Hundreds reported dead
The injured started streaming in shortly after predawn prayers, said Dr. Abu Said at a field hospital in Sakba, east of Damascus.
Forty of the 200 people brought to the field hospital died, Said said.
A man who referred to himself as a volunteer first responder, Abu Gazi, said he heard rockets unlike any he'd heard before.
He went to Zamalka, the closest area to him that was hit. Over a few hours, his vision blurred, and eventually he lost vision and felt paralyzed, he said.
Abu Gazi said he was with a doctor at a field hospital in Arbeen who reported 300 people dead and 500 wounded.
The symptoms, he said, included unconsciousness, foaming from the nose and mouth, constricted pupils, fast heartbeat and difficulty breathing.
People died of asphyxiation, he said.
Countries express concern
British Foreign Secretary William Hague called on the Syrian government to give access to the U.N. team.
"I am deeply concerned by reports that hundreds of people, including children, have been killed in airstrikes and a chemical weapons attack on rebel-held areas near Damascus," he said. "These reports are uncorroborated and we are urgently seeking more information. But it is clear that if they are verified, it would mark a shocking escalation in the use of chemical weapons in Syria."
The French Foreign Ministry said it didn't have independent confirmation that an attack took place as rebels claim, but it said those responsible for the alleged chemical weapons attack "will be held accountable."
"France also calls for light to be shed on the alleged use of chemical weapons in the attacks," the ministry said.
In denying the use of chemical weapons, a Syrian government spokesman said the reports were an "attempt to divert the U.N. chemical weapons investigation commission away from carrying out its duties," the state-run Syrian Arab News Agency reported.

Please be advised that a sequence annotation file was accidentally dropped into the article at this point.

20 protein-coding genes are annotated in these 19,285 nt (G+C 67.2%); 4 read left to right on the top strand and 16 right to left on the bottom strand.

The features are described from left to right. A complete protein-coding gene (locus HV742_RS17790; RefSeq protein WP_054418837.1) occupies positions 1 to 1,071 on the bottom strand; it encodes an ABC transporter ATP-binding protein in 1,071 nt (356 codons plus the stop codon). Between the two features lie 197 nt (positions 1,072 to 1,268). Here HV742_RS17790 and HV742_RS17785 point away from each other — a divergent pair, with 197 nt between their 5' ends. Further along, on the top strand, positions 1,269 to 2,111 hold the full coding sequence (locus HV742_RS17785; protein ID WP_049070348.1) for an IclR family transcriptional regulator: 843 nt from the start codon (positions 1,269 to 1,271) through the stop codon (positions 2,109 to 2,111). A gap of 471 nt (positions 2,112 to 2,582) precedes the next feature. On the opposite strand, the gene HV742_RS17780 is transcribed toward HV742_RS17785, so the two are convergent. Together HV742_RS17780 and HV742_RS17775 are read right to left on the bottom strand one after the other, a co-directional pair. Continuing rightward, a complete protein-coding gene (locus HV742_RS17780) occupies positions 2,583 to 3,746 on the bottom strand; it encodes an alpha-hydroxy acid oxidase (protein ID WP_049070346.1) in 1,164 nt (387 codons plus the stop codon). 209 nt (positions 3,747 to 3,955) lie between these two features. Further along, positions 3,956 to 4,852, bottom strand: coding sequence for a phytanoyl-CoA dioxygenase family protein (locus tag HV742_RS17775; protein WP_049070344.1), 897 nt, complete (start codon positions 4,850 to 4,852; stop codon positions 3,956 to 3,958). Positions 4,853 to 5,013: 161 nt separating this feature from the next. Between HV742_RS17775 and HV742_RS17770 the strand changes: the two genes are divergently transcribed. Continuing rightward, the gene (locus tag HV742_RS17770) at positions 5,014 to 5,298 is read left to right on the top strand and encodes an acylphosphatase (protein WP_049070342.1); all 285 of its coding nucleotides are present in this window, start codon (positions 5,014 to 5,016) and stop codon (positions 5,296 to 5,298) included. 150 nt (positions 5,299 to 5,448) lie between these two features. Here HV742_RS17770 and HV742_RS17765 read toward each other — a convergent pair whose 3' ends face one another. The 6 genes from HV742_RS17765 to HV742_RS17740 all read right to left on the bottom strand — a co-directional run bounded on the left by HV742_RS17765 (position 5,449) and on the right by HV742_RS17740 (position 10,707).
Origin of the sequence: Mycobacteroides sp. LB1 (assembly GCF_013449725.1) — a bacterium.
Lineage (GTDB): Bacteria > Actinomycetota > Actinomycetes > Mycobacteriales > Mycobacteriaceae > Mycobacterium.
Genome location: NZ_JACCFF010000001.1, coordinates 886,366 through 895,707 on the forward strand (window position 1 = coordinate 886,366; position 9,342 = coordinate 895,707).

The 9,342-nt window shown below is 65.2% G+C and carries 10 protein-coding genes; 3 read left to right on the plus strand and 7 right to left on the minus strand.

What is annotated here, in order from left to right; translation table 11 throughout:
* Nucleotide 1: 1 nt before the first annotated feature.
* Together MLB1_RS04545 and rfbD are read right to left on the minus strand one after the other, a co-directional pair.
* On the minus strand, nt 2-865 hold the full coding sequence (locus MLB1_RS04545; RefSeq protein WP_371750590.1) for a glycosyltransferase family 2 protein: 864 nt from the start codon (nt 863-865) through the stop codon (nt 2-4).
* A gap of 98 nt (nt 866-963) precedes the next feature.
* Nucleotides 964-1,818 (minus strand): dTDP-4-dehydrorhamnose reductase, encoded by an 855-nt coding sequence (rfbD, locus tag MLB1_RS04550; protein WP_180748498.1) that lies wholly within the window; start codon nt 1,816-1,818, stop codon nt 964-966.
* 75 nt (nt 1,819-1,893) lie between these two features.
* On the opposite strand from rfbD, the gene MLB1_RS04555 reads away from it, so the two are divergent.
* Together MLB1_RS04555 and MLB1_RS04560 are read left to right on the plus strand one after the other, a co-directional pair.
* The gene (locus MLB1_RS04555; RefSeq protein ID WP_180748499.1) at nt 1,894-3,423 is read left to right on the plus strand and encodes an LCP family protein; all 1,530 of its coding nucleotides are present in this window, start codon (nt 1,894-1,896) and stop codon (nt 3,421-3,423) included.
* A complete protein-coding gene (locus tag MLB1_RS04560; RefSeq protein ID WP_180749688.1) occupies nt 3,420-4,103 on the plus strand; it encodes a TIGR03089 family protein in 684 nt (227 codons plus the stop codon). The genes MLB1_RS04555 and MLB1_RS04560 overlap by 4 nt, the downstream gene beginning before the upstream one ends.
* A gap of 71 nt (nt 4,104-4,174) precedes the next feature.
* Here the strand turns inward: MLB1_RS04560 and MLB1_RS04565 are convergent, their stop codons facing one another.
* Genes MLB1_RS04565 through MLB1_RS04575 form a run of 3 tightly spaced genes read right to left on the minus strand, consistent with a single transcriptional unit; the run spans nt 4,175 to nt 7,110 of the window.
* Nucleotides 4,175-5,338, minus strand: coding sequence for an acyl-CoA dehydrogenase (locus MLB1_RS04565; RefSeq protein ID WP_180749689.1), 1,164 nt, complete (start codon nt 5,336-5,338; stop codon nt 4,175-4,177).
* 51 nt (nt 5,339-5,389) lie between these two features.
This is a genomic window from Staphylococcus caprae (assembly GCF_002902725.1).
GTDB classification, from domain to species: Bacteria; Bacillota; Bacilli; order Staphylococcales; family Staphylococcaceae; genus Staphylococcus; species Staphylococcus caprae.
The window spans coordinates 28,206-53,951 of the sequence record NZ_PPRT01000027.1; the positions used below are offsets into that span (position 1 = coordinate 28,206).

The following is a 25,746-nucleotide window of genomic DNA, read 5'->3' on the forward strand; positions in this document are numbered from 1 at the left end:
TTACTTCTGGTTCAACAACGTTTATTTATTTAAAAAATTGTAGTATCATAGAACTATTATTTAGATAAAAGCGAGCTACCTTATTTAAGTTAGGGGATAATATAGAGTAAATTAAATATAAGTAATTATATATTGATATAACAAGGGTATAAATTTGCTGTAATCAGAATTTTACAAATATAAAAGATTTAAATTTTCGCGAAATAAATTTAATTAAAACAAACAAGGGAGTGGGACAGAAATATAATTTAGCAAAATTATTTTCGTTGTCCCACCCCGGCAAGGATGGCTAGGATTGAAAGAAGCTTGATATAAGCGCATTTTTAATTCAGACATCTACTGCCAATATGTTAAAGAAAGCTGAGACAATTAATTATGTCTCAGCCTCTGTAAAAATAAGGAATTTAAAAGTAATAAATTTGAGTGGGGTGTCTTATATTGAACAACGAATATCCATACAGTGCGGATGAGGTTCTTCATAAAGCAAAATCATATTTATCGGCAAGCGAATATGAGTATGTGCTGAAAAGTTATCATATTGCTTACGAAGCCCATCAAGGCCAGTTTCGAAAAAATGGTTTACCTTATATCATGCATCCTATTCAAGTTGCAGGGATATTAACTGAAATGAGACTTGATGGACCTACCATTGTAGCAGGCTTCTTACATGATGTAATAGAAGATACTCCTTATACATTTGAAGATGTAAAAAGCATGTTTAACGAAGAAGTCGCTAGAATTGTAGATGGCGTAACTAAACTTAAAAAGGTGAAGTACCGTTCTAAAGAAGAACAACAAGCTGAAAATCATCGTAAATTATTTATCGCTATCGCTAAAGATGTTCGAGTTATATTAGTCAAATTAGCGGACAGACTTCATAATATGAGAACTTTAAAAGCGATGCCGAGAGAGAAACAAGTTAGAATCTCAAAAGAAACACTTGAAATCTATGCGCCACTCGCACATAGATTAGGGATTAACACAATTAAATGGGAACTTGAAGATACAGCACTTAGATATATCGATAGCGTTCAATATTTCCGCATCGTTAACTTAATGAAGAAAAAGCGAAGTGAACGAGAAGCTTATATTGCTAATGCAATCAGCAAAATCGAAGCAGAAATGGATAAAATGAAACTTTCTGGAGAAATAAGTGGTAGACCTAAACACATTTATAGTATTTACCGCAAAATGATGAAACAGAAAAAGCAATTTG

Separately, Information Minister Omran al-Zoubi was quoted by SANA as saying that the government did not and would not use such weapons -- in the case they even exist.
"Everything that has been said is absurd, primitive, illogical and fabricated," he said on state TV. "What we say is what we mean: there is no use of such things (chemical weapons) at all, at least not by the Syrian army or the Syrian state, and it's easy to prove and it is not that complicated."
Fingerpointing on both sides
In June, the White House said al-Assad's forces had crossed a "red line" by using chemical weapons, including the nerve agent sarin gas, against rebel forces. This prompted the U.S. government to begin providing military support to opposition fighters, despite its earlier reluctance.
Syria's government, meanwhile, has claimed rebel fighters have used chemical weapons as well. That includes a March incident in Khan al-Asal in the northern province of Aleppo, according to state media.
Opposition officials have said rebels don't have access to chemical weapons or the missiles needed to use them in an attack, while other rebel leaders said Syrian troops fired "chemical rockets" at civilians and opposition forces.
The government has agreed to arrangements "essential for cooperation to ensure the proper, safe and efficient conduct of the mission," the U.N. secretary-general's office said last week. Khan al-Asal will be one of the three incidents that U.N. inspectors will look into, a U.N. official said in late July.
The opposition Syrian Observatory for Human Rights called on Ban on Wednesday "to apply all pressure within his powers to pressure the Syrian regime," according to a statement on Facebook.
"We assure the world that silence and inaction in the face of such gross and large-scale war crimes, committed in this instance by the Syrian regime, will only embolden the criminals to continue in this path. The international community is thus complicit in these crimes because of its polirazation, silence and inability to work on a settlement that would lead to the end of the daily bloodshed in Syria," it said.